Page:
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During the initial US COVID-19 outbreak last March, Americans were quick to express their gratitude to nurses and other healthcare workers. Entire cities boosted the spirits of HCWs with nightly cheers, and individuals as well as businesses sent meals to hospitals, offered nurses personal assistance, and performed other acts of kindness. Now, with the massive fall/winter surge courses around the nation, people are searching for new ways to support nurses’ efforts in fighting the pandemic. If anyone asks you what they can do to support nurses, here are some suggestions from our friends at the Georgetown University School of Nursing and Health Studies (see the full story here):
1. Follow the Recommended Safety Protocols
Help slow the spread of the virus by taking the recommended precautions, such as staying home, wearing masks in public, and following social distancing guidelines. And make time to get a Covid-19 shot ASAP when the vaccines become available to the general public later this year!
2. Donate Blood
In times of crisis, there is often a shortage of blood donations, which can be critical for patient care. Organizations like the Red Cross offer information on how to find local blood drives.
3. Contact Community Leaders
Find out if groups in your area are making efforts to help. For example, local churches have done cloth mask drives to help minimize the use of personal protective equipment (PPE) outside of health care settings, Arceneaux said.
4. Be an Advocate
Supporting policies and legislation that benefit public health and health care professionals can help make a lasting change. The American Nurses Association provides a regularly updated list of COVID-19 issues and information on how to help.
5. Get a Flu Shot
As we enter flu season, health care experts are worried about managing influenza outbreaks while also continuing to treat COVID-19 patients, Arceneaux said. Taking this precaution can help slow the spread of the influenza virus.
6. Ask a Nurse
If you know a nurse or health care worker, consider asking them if they need assistance with running errands, child care, or other tasks.
7. Give to Charities that Support Covid Frontliners
Several nonprofit organizations are currently raising money for COVID-19 initiatives. To make sure your money will be put to good use, look up the groups you are considering on Charity Navigator or Charity Watch to verify their trustworthiness.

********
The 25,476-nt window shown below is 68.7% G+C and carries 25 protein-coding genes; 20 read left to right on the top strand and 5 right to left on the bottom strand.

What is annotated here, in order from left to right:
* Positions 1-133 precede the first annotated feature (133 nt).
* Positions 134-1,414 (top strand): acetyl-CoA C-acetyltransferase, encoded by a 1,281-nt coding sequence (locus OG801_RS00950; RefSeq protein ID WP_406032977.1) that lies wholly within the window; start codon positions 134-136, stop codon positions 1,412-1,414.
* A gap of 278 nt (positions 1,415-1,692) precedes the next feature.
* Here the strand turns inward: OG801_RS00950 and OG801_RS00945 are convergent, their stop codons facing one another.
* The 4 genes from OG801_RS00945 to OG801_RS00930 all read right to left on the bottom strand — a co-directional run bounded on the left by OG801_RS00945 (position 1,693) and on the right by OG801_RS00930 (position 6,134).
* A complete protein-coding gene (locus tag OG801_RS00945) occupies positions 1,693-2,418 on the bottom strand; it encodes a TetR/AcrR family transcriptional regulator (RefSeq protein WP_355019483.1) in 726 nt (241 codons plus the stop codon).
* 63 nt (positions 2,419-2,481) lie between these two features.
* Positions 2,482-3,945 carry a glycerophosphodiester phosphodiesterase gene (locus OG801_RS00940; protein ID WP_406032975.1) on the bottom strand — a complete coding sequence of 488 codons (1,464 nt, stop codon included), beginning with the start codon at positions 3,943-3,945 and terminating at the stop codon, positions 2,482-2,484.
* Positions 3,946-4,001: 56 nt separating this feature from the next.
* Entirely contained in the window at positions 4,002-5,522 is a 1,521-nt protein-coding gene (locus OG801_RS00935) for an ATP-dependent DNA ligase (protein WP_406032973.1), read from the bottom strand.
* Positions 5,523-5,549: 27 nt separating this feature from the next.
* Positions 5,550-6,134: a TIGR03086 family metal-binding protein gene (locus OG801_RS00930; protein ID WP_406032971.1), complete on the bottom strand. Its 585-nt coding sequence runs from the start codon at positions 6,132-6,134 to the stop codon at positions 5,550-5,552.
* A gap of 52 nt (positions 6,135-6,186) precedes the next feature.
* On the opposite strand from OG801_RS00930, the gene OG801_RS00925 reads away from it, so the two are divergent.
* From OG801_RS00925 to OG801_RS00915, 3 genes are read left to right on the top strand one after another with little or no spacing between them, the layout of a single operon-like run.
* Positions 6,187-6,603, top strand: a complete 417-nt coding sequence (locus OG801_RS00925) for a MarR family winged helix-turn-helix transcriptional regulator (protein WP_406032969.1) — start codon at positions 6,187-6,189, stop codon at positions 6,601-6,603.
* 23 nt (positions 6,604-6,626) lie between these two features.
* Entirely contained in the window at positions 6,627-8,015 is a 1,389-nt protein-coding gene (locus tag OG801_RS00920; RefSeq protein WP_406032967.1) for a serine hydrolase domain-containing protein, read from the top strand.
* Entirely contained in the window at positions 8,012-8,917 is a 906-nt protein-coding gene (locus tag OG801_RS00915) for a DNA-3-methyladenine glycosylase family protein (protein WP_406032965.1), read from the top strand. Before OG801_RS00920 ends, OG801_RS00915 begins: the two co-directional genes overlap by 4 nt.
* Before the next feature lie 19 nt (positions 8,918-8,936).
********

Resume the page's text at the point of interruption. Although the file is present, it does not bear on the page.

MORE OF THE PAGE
Organizations That Aid Healthcare Workers
CDC Foundation Coronavirus Emergency Fund
This crowdfunding effort by the CDC Foundation was established to direct funds toward purchasing medical supplies, increasing lab capacity, deploying emergency staffing, providing support to vulnerable communities, and other health care efforts related to COVID-19.
Center for Disaster Philanthropy (CDP) COVID-19 Response Fund
This fund aims to “support containment, response, and recovery activities.” In addition to providing services for vulnerable populations and small businesses, the fund also supports frontline health care workers by providing PPE and deploying emergency medical teams.
COVID-19 Frontline Health Worker Fund
Intrahealth International is behind this initiative, which directly supports health care professionals. Services provided through donations vary, as they strive to address the current and ever-changing needs of medical teams.
COVID-19 Solidarity Response Fund for WHO
The World Health Organization is raising money to address the pandemic in many ways through their partnerships. In addition to accelerating COVID-19 research, WHO also offers PPE and other supplies to health care workers.
GlobalGiving Coronavirus Relief Fund
Organized by GlobalGiving, this fund supports health care workers by sending medical teams to communities in need of additional help, as well as providing supplies such as masks and ventilators to hospitals. The fund additionally serves vulnerable community members affected by the pandemic.
Project HOPE focuses primarily on providing PPE to health care workers, delivering training on how to care for COVID-19 patients, and deploying health care workers to medical facilities in need of additional staffing.
Citation for this content: [email protected], the online MSN program from the School of Nursing & Health Studies
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